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Then one day she found herself in an MGM soundstage doused with rain, soaked with mud, and tangled up with actual human skeletons. Decades before at the same studio, Esther Williams epitomized glamour as the graceful beauty who led teams of synchronized swimmers in kaleidoscopic water dances. JoBeth Williams (no relation) thought of that as she slid and slipped repeatedly into the muck.

“It was awful. First of all, they made the mud with peat. And peat begins to really stink after about a day, it begins to smell like dog poop. And so it was really icky to be in it,” she says.

“I ended up in that pool, oh, yeah,” Nelson adds. “There were the cadavers floating in there and strange things, amoebas. I mean, stuff had fallen in there.”

“I’d have to scream, and I’d think, Oh, God, I don’t want to get this water in my mouth because I’m sure I’ll get terrible diseases,” Williams says.

Don’t Go Into the Light (Or the Giant Fans)

Neither Williams nor Nelson spoke about eerie feelings or supernatural happenings on the set. They were more unsettled by tangible dangers, like the array of electricity that rimmed the pool full of corpses.

“It was of course surrounded by lights and surrounded by giant fans called Ritters, which are about 16 feet in diameter,” Williams says. “When I first had to get into the pool, I was very scared because I’m nervous about electricity and water. And I just had this image of one of those fans or the lights falling into it and being electrocuted. I told Steven that I was scared to do it and he said, ‘I’ll tell you what, I’ll get in with you.’ He put on waders and he said, “First of all, it’s all grounded, so it couldn’t electrocute you.’”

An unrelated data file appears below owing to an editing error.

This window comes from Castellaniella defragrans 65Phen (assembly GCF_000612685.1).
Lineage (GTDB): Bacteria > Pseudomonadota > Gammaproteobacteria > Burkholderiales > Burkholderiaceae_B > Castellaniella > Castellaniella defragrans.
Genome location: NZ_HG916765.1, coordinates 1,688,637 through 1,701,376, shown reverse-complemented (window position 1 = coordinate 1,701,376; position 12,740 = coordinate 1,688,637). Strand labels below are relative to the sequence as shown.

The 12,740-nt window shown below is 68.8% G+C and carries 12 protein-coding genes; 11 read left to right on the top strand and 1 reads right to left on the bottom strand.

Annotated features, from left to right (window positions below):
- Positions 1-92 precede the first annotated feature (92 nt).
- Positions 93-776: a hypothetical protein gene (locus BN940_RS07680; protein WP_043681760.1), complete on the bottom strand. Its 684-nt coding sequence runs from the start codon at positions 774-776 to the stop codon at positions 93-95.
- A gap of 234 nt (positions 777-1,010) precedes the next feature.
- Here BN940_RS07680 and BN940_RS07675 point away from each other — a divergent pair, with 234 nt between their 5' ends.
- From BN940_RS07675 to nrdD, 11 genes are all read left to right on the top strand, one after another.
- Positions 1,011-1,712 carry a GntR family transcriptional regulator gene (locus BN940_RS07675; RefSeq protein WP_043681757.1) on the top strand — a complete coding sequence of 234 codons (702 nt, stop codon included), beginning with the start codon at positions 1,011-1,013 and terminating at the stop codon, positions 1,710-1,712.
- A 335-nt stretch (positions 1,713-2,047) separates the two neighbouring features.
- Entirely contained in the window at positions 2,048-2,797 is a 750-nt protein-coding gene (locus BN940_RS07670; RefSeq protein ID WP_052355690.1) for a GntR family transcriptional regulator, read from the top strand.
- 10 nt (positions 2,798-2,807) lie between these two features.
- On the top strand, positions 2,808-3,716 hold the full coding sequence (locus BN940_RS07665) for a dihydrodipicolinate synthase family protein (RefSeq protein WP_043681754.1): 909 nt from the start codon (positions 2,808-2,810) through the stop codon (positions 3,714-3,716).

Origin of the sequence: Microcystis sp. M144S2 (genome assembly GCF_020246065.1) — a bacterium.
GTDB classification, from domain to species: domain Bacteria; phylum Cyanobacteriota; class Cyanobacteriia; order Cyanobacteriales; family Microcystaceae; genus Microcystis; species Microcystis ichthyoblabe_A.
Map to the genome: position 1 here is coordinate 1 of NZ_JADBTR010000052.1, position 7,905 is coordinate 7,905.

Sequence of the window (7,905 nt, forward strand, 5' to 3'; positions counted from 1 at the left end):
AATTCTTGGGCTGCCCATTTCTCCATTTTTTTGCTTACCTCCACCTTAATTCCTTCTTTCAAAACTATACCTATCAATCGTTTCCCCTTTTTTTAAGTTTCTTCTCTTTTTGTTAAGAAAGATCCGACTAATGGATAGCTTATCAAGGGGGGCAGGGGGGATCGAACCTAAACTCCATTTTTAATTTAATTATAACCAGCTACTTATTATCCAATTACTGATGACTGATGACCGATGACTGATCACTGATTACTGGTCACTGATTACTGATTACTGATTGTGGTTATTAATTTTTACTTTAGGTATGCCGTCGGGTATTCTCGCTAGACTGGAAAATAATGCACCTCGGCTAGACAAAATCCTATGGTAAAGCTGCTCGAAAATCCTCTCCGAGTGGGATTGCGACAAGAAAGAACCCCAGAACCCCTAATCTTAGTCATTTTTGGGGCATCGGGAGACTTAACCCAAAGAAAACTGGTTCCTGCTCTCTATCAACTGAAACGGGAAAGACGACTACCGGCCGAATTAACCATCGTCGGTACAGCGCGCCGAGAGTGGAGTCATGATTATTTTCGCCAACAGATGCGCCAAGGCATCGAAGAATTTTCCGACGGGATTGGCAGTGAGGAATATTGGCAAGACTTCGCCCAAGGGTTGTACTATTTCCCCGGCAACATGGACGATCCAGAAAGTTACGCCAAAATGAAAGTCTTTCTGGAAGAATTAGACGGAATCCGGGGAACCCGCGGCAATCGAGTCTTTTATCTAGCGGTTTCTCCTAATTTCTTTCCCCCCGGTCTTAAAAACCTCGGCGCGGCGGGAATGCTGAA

It did manage to calm her down, so she could focus on freaking out about supernatural terrors. “He stood in that water for the first few takes that I did,” Williams says. “And I thought that was very sweet of him.”

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Nelson’s primary worry was a scene in which he had to rescue their son from a knotted old tree that comes to life and tries to swallow him.

“It was terrible. They made this tree and they put thorns in it—it was crazy,” he says. “It was a rubber tree, but at the same time you’re climbing up there, and you’re going, Why? Did the tree really need to have thorns on it? I mean, couldn’t you have done it with nice little pillow things when you crawl up, and they look like [thorns]?”

He remembers asking a lot of strange questions on the Poltergeist set, like during a scene in which a fresh steak appears suddenly to be rotten. “I remember asking the prop guys a lot of things. ‘Where did you get maggots? Where do you order maggots from? Is that something that’s on your truck all the time?’”

The Parents’ Secret Stash

Diane and Steve Freeling were a modern couple despite living what now looks like a retro-traditional life. Ozzie and Harriet of the early ’80s, but less self-assured. They were parents with passions and insecurities, and Poltergeist devotes much of its first act to making the family relatable before turning their lives upside down, sometimes literally. 

“You’re going from that kind of sublime, upper-middle-class living, having a family that’s fairly stable, raised in an area that’s nice, to the horror that you’re going to experience later on,” Nelson says.

In the movie, Steve and Diane are still in love, respectful but playful with one another, and secretly smoke marijuana together in their bedroom after the children are tucked in—a scene that scandalized generations of kid viewers who had no idea moms and dads did such things. A lot of that bedroom playfulness was improvised.